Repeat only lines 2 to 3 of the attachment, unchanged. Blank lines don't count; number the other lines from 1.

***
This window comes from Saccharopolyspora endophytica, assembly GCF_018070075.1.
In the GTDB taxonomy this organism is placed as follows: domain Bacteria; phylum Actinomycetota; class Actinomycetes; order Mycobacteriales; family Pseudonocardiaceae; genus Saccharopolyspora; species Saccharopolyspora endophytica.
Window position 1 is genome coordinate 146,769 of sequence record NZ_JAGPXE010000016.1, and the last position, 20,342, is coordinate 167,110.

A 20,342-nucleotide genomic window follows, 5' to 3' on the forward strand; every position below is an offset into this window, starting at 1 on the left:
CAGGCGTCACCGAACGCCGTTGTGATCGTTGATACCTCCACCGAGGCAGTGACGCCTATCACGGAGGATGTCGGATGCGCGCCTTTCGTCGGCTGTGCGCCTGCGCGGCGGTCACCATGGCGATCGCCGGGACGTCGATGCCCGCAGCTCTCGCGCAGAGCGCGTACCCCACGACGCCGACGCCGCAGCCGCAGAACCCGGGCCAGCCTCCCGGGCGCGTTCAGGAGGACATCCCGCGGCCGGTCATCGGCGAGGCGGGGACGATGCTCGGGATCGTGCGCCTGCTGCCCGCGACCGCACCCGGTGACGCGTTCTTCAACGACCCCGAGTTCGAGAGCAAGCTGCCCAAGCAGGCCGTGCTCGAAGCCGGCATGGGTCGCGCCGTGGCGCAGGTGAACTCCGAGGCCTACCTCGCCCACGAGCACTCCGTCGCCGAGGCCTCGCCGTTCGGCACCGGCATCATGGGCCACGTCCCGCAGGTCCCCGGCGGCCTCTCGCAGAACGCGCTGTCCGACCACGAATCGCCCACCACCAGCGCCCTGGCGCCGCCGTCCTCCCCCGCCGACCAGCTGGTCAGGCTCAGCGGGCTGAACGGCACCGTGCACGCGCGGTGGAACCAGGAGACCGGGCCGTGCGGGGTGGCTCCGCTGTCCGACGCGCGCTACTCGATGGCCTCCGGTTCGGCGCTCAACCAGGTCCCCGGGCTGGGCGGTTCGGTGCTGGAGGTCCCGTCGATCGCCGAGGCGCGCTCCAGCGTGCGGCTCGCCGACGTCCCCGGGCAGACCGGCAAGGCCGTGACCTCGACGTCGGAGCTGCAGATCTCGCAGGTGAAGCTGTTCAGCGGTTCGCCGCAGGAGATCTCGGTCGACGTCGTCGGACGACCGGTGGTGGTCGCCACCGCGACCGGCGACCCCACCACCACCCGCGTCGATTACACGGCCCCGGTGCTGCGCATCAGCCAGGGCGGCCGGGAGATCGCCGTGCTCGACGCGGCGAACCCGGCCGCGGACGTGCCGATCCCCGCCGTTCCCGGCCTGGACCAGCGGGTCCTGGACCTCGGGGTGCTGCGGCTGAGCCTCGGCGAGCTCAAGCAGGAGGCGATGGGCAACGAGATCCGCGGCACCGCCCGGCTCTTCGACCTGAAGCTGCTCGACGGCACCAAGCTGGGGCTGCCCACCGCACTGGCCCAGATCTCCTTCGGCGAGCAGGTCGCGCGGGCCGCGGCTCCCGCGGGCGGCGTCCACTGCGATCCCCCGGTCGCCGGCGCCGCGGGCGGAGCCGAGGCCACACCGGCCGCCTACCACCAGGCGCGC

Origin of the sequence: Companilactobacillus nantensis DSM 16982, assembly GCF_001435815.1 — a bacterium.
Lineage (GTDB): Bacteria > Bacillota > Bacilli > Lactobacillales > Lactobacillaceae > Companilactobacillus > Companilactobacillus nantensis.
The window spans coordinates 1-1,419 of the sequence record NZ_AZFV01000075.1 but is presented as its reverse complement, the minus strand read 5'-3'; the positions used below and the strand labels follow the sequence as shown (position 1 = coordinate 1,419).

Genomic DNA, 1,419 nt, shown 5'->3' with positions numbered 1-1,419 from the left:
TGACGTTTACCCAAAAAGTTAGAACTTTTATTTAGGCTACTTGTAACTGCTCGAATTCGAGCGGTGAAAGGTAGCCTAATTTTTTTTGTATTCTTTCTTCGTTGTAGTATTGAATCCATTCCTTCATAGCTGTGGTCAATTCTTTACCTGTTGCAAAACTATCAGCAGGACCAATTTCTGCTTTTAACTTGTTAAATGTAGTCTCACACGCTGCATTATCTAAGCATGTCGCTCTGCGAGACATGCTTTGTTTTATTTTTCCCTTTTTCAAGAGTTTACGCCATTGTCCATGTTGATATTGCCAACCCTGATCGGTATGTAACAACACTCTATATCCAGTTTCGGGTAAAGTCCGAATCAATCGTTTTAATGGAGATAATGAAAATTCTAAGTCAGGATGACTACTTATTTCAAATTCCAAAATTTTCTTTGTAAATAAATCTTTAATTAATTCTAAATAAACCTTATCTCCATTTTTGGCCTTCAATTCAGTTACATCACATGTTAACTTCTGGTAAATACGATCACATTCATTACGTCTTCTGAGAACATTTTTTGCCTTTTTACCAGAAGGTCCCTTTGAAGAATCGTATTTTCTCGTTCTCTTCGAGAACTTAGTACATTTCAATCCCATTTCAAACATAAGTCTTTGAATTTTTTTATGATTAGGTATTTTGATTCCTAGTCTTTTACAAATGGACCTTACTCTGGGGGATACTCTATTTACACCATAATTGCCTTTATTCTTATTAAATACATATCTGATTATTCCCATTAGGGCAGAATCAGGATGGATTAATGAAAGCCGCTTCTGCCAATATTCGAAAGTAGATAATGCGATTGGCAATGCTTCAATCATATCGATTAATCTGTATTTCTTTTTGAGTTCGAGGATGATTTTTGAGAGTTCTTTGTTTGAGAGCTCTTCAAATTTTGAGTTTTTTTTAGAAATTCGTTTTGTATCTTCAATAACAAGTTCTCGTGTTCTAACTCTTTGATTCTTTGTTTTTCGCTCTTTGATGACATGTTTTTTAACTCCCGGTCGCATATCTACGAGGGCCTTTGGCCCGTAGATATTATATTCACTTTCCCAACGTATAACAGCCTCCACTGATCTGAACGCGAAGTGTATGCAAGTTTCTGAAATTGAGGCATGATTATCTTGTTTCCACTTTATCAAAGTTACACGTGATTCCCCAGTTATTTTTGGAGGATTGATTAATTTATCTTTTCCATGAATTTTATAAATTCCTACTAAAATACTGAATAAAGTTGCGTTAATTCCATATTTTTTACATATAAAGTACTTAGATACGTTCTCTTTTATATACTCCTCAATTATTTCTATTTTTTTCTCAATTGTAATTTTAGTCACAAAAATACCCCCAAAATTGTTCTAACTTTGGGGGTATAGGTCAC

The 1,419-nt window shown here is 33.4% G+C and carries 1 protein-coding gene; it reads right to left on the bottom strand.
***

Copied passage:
In the GTDB taxonomy this organism is placed as follows: domain Bacteria; phylum Actinomycetota; class Actinomycetes; order Mycobacteriales; family Pseudonocardiaceae; genus Saccharopolyspora; species Saccharopolyspora endophytica.
Window position 1 is genome coordinate 146,769 of sequence record NZ_JAGPXE010000016.1, and the last position, 20,342, is coordinate 167,110.